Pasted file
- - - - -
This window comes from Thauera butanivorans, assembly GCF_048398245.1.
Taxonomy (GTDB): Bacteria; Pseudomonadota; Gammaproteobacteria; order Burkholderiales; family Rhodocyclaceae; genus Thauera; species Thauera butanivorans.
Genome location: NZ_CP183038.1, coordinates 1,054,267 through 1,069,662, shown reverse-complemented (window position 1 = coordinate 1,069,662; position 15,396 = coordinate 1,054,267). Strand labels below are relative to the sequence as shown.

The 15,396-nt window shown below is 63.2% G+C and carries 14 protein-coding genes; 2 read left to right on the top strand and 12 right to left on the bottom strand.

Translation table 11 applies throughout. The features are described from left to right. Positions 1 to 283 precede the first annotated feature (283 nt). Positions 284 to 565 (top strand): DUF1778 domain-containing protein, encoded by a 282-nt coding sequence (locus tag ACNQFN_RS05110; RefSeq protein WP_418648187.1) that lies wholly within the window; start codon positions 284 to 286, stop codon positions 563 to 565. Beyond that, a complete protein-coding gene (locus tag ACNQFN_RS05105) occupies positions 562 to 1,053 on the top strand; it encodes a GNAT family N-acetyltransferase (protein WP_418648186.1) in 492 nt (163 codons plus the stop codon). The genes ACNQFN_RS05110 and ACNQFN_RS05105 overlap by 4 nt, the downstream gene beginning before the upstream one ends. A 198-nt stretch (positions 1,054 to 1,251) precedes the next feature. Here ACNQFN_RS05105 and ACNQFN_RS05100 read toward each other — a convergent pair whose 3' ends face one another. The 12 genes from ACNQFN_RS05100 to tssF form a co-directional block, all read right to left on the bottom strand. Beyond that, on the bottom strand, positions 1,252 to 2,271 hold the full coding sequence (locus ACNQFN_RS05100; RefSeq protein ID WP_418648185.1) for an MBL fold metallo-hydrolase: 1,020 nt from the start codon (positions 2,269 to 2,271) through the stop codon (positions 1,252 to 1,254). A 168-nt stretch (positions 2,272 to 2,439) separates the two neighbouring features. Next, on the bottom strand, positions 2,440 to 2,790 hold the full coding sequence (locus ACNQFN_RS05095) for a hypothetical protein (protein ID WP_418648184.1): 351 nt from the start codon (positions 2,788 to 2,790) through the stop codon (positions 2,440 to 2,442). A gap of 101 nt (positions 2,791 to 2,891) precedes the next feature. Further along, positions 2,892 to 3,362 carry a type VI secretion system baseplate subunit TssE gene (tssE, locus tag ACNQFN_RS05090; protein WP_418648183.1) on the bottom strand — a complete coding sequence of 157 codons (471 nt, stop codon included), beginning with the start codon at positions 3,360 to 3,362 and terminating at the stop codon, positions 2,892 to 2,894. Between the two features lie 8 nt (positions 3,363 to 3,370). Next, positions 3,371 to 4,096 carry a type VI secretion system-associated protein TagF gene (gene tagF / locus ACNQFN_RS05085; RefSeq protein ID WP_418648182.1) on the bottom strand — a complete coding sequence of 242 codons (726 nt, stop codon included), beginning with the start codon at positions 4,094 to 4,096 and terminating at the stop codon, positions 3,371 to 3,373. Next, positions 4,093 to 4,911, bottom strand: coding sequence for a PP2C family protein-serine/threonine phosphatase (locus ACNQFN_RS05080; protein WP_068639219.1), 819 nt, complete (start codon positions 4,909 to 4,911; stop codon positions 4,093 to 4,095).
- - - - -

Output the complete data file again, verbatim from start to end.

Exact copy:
This window comes from Thauera butanivorans, assembly GCF_048398245.1.
Taxonomy (GTDB): Bacteria; Pseudomonadota; Gammaproteobacteria; order Burkholderiales; family Rhodocyclaceae; genus Thauera; species Thauera butanivorans.
Genome location: NZ_CP183038.1, coordinates 1,054,267 through 1,069,662, shown reverse-complemented (window position 1 = coordinate 1,069,662; position 15,396 = coordinate 1,054,267). Strand labels below are relative to the sequence as shown.

The 15,396-nt window shown below is 63.2% G+C and carries 14 protein-coding genes; 2 read left to right on the top strand and 12 right to left on the bottom strand.

Translation table 11 applies throughout. The features are described from left to right. Positions 1 to 283 precede the first annotated feature (283 nt). Positions 284 to 565 (top strand): DUF1778 domain-containing protein, encoded by a 282-nt coding sequence (locus tag ACNQFN_RS05110; RefSeq protein WP_418648187.1) that lies wholly within the window; start codon positions 284 to 286, stop codon positions 563 to 565. Beyond that, a complete protein-coding gene (locus tag ACNQFN_RS05105) occupies positions 562 to 1,053 on the top strand; it encodes a GNAT family N-acetyltransferase (protein WP_418648186.1) in 492 nt (163 codons plus the stop codon). The genes ACNQFN_RS05110 and ACNQFN_RS05105 overlap by 4 nt, the downstream gene beginning before the upstream one ends. A 198-nt stretch (positions 1,054 to 1,251) precedes the next feature. Here ACNQFN_RS05105 and ACNQFN_RS05100 read toward each other — a convergent pair whose 3' ends face one another. The 12 genes from ACNQFN_RS05100 to tssF form a co-directional block, all read right to left on the bottom strand. Beyond that, on the bottom strand, positions 1,252 to 2,271 hold the full coding sequence (locus ACNQFN_RS05100; RefSeq protein ID WP_418648185.1) for an MBL fold metallo-hydrolase: 1,020 nt from the start codon (positions 2,269 to 2,271) through the stop codon (positions 1,252 to 1,254). A 168-nt stretch (positions 2,272 to 2,439) separates the two neighbouring features. Next, on the bottom strand, positions 2,440 to 2,790 hold the full coding sequence (locus ACNQFN_RS05095) for a hypothetical protein (protein ID WP_418648184.1): 351 nt from the start codon (positions 2,788 to 2,790) through the stop codon (positions 2,440 to 2,442). A gap of 101 nt (positions 2,791 to 2,891) precedes the next feature. Further along, positions 2,892 to 3,362 carry a type VI secretion system baseplate subunit TssE gene (tssE, locus tag ACNQFN_RS05090; protein WP_418648183.1) on the bottom strand — a complete coding sequence of 157 codons (471 nt, stop codon included), beginning with the start codon at positions 3,360 to 3,362 and terminating at the stop codon, positions 2,892 to 2,894. Between the two features lie 8 nt (positions 3,363 to 3,370). Next, positions 3,371 to 4,096 carry a type VI secretion system-associated protein TagF gene (gene tagF / locus ACNQFN_RS05085; RefSeq protein ID WP_418648182.1) on the bottom strand — a complete coding sequence of 242 codons (726 nt, stop codon included), beginning with the start codon at positions 4,094 to 4,096 and terminating at the stop codon, positions 3,371 to 3,373. Next, positions 4,093 to 4,911, bottom strand: coding sequence for a PP2C family protein-serine/threonine phosphatase (locus ACNQFN_RS05080; protein WP_068639219.1), 819 nt, complete (start codon positions 4,909 to 4,911; stop codon positions 4,093 to 4,095).